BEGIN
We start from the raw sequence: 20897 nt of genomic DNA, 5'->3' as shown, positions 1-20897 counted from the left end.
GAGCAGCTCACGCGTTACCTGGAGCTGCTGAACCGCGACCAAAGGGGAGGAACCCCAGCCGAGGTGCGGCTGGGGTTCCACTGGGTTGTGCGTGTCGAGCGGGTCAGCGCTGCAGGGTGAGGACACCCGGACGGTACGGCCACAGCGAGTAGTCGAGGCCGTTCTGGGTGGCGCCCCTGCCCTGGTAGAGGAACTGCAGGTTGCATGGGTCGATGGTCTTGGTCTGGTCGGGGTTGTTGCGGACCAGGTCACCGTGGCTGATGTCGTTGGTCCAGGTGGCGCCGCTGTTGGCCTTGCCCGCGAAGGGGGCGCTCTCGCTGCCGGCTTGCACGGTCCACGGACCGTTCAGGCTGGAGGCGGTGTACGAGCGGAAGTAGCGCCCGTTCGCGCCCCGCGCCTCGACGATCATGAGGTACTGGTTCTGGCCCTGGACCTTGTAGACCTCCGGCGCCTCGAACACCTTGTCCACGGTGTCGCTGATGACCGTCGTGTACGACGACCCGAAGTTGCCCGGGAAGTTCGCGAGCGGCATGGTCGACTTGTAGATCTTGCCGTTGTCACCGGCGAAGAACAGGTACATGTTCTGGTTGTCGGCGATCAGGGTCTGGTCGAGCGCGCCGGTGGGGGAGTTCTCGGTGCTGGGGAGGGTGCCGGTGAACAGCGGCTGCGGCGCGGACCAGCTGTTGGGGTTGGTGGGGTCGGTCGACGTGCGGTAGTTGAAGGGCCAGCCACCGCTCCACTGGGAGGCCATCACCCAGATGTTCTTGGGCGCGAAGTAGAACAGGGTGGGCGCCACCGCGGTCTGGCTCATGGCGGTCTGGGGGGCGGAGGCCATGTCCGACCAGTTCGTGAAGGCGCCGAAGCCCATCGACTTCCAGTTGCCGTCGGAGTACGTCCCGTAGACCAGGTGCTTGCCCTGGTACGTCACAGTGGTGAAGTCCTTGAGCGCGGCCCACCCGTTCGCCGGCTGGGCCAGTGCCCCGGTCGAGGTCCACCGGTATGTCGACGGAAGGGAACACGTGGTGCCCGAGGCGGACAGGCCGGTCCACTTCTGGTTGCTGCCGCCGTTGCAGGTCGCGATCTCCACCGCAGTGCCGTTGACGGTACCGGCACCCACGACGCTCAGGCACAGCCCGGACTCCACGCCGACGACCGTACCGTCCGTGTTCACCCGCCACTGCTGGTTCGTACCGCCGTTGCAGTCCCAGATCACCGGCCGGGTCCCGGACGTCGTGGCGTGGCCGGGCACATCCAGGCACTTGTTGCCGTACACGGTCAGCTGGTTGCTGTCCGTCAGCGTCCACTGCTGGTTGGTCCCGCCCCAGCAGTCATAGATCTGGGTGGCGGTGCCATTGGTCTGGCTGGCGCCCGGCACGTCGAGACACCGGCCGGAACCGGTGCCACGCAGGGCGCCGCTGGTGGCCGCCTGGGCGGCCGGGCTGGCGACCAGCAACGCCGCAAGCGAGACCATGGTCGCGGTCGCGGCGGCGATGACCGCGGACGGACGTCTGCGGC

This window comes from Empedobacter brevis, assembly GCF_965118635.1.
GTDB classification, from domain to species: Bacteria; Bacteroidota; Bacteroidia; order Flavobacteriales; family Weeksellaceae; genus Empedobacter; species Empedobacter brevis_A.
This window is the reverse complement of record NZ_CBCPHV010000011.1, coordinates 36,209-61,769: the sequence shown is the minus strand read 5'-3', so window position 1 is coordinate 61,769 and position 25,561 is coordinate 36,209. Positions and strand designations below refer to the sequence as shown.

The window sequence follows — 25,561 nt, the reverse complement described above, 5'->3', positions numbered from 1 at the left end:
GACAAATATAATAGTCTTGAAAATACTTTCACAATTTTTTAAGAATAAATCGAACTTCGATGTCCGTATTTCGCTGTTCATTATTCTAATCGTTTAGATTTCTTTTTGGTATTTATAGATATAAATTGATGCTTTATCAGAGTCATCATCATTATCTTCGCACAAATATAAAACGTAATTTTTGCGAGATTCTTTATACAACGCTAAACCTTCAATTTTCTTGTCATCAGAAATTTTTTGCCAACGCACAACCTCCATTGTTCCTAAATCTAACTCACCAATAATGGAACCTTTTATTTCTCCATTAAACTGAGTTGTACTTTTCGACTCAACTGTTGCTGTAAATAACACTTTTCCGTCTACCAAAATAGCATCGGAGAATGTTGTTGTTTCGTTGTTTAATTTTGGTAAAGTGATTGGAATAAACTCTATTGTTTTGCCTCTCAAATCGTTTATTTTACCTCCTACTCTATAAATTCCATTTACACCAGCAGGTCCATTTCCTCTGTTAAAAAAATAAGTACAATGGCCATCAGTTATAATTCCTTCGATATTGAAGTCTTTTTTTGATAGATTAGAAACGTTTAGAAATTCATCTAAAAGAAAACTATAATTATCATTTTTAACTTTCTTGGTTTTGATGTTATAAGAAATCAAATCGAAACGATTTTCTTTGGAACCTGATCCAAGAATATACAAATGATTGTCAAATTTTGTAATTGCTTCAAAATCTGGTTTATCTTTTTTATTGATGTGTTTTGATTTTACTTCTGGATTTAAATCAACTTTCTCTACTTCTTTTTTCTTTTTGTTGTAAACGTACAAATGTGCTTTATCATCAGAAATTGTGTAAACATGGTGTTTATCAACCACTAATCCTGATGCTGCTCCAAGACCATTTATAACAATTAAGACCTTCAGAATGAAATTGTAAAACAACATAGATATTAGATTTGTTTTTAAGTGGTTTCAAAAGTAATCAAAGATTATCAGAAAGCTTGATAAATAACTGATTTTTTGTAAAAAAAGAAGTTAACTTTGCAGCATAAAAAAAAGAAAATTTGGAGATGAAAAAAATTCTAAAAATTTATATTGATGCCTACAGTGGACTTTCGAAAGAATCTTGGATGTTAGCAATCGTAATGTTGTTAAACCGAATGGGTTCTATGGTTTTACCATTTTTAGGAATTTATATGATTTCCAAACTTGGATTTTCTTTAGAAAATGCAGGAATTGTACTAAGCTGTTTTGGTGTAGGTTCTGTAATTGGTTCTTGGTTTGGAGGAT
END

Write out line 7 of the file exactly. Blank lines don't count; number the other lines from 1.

GACAAATATAATAGTCTTGAAAATACTTTCACAATTTTTTAAGAATAAATCGAACTTCGATGTCCGTATTTCGCTGTTCATTATTCTAATCGTTTAGATTTCTTTTTGGTATTTATAGATATAAATTGATGCTTTATCAGAGTCATCATCATTATCTTCGCACAAATATAAAACGTAATTTTTGCGAGATTCTTTATACAACGCTAAACCTTCAATTTTCTTGTCATCAGAAATTTTTTGCCAACGCACAACCTCCATTGTTCCTAAATCTAACTCACCAATAATGGAACCTTTTATTTCTCCATTAAACTGAGTTGTACTTTTCGACTCAACTGTTGCTGTAAATAACACTTTTCCGTCTACCAAAATAGCATCGGAGAATGTTGTTGTTTCGTTGTTTAATTTTGGTAAAGTGATTGGAATAAACTCTATTGTTTTGCCTCTCAAATCGTTTATTTTACCTCCTACTCTATAAATTCCATTTACACCAGCAGGTCCATTTCCTCTGTTAAAAAAATAAGTACAATGGCCATCAGTTATAATTCCTTCGATATTGAAGTCTTTTTTTGATAGATTAGAAACGTTTAGAAATTCATCTAAAAGAAAACTATAATTATCATTTTTAACTTTCTTGGTTTTGATGTTATAAGAAATCAAATCGAAACGATTTTCTTTGGAACCTGATCCAAGAATATACAAATGATTGTCAAATTTTGTAATTGCTTCAAAATCTGGTTTATCTTTTTTATTGATGTGTTTTGATTTTACTTCTGGATTTAAATCAACTTTCTCTACTTCTTTTTTCTTTTTGTTGTAAACGTACAAATGTGCTTTATCATCAGAAATTGTGTAAACATGGTGTTTATCAACCACTAATCCTGATGCTGCTCCAAGACCATTTATAACAATTAAGACCTTCAGAATGAAATTGTAAAACAACATAGATATTAGATTTGTTTTTAAGTGGTTTCAAAAGTAATCAAAGATTATCAGAAAGCTTGATAAATAACTGATTTTTTGTAAAAAAAGAAGTTAACTTTGCAGCATAAAAAAAAGAAAATTTGGAGATGAAAAAAATTCTAAAAATTTATATTGATGCCTACAGTGGACTTTCGAAAGAATCTTGGATGTTAGCAATCGTAATGTTGTTAAACCGAATGGGTTCTATGGTTTTACCATTTTTAGGAATTTATATGATTTCCAAACTTGGATTTTCTTTAGAAAATGCAGGAATTGTACTAAGCTGTTTTGGTGTAGGTTCTGTAATTGGTTCTTGGTTTGGAGGAT